Rev. Richardson accepted a position as the President and CEO of Roxbury Children's Services, a long-standing community-based agency in Roxbury that was going through a re-organization. DSS was committed to providing much needed services to children in the Roxbury and Dorchester section of Boston, and made sure that the existing contracts remained with CSR. Existing CSR Programs consisted of; Family Child Care, Early Intervention for children ages 0-3 years, Foster Care, Adoption, and Parent Aide. Mrs. Richardson became the Executive Director of UHFC and remained in that capacity through June, 2005. In 1990, Roxbury Children’s Services re-organized and re-opened under its new name - Children’s Services of Roxbury, Inc. (CSR)

1993

UHFC opens a second office in Dorchester, MA. CSR was able to maintain growth in Family Child Care, its largest program. However, the Early Intervention program, because of its structure, continued to cause a financial drain on the agency. A decision was made to seek another CBO that could integrate our unit with its operation. This was successfully accomplished.

1993-2005

CSR continued to not only grow in its initial programs, but expanded into an array of programs that related to children and families. These included: providing apartments for 70 single parent families; operating a congregate shelter for homeless individuals; working with youth and police to reduce violence; mediating court cases involving custody issues; establishing life-long connections for children aging out of the system at age 18; and constructing a state-of-the-art childcare center with a maximum capacity of 100.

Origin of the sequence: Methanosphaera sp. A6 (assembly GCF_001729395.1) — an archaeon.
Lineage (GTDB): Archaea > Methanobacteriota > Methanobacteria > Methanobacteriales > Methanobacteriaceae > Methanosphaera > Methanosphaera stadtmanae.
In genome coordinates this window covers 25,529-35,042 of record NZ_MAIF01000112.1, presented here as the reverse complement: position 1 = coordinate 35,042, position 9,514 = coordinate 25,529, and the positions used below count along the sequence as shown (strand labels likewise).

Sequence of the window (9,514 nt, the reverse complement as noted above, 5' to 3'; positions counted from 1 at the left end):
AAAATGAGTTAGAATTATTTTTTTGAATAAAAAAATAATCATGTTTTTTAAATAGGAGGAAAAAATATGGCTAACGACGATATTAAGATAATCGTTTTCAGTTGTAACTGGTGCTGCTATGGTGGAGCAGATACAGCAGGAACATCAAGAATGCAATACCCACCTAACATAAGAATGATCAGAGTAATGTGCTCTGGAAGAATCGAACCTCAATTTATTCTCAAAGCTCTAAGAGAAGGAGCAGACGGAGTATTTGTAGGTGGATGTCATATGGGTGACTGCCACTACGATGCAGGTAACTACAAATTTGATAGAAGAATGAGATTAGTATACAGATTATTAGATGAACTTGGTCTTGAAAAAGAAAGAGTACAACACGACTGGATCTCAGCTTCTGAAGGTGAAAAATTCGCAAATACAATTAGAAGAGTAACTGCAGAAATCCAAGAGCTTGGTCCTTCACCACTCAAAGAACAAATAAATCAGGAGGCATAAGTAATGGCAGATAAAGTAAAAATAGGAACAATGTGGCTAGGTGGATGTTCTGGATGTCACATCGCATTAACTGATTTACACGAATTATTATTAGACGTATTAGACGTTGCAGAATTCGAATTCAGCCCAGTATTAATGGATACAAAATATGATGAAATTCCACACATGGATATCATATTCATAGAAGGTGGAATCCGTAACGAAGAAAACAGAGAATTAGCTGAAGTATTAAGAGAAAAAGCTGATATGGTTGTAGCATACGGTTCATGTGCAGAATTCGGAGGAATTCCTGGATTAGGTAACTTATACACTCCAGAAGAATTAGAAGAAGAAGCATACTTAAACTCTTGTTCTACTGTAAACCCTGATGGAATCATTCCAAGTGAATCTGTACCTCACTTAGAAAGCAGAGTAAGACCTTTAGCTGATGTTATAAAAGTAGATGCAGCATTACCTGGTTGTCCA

1994

UHFC received the programs and assets of a not-for-profit agency that ceased operating. Programs included a Homeless Shelter, and Transitional and Single Room Occupancy (SRO) for individuals in recovery.

1998

UHFC opens "New Leaf," a 14-bed Residential Program for girls, located on its Dorchester campus.

2000

2000 UHFC and CSR enter into a collaborative agreement to share like resources between agencies in areas where programs are similar (Foster Care, Adoption, and Family Stabilization).

2002

UHFC is not able to negotiate its lease and closes its Residential Program in Merrimac.

2002-2005

UHFC continues operations in Tewksbury and Dorchester, as well as its collaboration with CSR.

2005-2006

The Governing Boards of UHFC and CSR were aware that the Richardsons were planning to retire. In preparation for this event, the Board President met and consulted with the Richardsons about succession. The conclusion was that a merger of the two agencies would insure continued growth, financial stability, continuity of employment for staff, and reduce the search to one individual to assume control. CSR was chosen as the successor agency. However, since both agencies were equally visible in the community and child welfare arena, UHFC remains as a dba entity.

The merger became effective July 1, 2005. The Board of Directors hired Pamela Ogletree as the President & Chief Executive Officer effective September 15, 2005, and there was a transitioning period with the Richardsons through December 31, 2005, at which time Mrs. Ogletree assumed full responsibility for the day-to-day operation of the agency.